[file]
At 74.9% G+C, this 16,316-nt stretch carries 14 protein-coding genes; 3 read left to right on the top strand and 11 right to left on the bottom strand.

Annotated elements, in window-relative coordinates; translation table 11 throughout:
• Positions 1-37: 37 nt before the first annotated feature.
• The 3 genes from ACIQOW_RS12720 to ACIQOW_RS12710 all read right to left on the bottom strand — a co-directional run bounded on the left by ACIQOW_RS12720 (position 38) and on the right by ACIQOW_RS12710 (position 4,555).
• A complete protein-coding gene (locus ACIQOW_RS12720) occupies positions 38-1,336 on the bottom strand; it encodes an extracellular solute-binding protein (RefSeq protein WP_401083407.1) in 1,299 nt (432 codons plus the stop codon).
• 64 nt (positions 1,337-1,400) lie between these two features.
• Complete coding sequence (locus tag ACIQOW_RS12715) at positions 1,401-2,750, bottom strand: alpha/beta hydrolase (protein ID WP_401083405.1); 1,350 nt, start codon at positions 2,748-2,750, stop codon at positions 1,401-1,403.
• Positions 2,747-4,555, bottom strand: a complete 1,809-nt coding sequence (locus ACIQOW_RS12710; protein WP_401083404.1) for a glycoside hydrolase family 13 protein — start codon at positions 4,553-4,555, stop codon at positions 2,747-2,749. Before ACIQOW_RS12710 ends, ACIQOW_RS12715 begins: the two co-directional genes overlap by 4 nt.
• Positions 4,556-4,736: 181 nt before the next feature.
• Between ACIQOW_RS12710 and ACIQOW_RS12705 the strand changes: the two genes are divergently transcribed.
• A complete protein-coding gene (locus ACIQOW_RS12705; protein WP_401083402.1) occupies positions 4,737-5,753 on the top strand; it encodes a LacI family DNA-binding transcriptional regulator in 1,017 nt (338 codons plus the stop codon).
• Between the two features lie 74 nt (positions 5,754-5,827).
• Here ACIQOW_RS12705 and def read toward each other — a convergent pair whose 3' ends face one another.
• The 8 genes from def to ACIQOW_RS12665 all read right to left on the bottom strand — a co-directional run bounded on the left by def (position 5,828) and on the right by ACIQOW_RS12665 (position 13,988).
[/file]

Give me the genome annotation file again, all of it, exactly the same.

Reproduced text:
At 74.9% G+C, this 16,316-nt stretch carries 14 protein-coding genes; 3 read left to right on the top strand and 11 right to left on the bottom strand.

Annotated elements, in window-relative coordinates; translation table 11 throughout:
• Positions 1-37: 37 nt before the first annotated feature.
• The 3 genes from ACIQOW_RS12720 to ACIQOW_RS12710 all read right to left on the bottom strand — a co-directional run bounded on the left by ACIQOW_RS12720 (position 38) and on the right by ACIQOW_RS12710 (position 4,555).
• A complete protein-coding gene (locus ACIQOW_RS12720) occupies positions 38-1,336 on the bottom strand; it encodes an extracellular solute-binding protein (RefSeq protein WP_401083407.1) in 1,299 nt (432 codons plus the stop codon).
• 64 nt (positions 1,337-1,400) lie between these two features.
• Complete coding sequence (locus tag ACIQOW_RS12715) at positions 1,401-2,750, bottom strand: alpha/beta hydrolase (protein ID WP_401083405.1); 1,350 nt, start codon at positions 2,748-2,750, stop codon at positions 1,401-1,403.
• Positions 2,747-4,555, bottom strand: a complete 1,809-nt coding sequence (locus ACIQOW_RS12710; protein WP_401083404.1) for a glycoside hydrolase family 13 protein — start codon at positions 4,553-4,555, stop codon at positions 2,747-2,749. Before ACIQOW_RS12710 ends, ACIQOW_RS12715 begins: the two co-directional genes overlap by 4 nt.
• Positions 4,556-4,736: 181 nt before the next feature.
• Between ACIQOW_RS12710 and ACIQOW_RS12705 the strand changes: the two genes are divergently transcribed.
• A complete protein-coding gene (locus ACIQOW_RS12705; protein WP_401083402.1) occupies positions 4,737-5,753 on the top strand; it encodes a LacI family DNA-binding transcriptional regulator in 1,017 nt (338 codons plus the stop codon).
• Between the two features lie 74 nt (positions 5,754-5,827).
• Here ACIQOW_RS12705 and def read toward each other — a convergent pair whose 3' ends face one another.
• The 8 genes from def to ACIQOW_RS12665 all read right to left on the bottom strand — a co-directional run bounded on the left by def (position 5,828) and on the right by ACIQOW_RS12665 (position 13,988).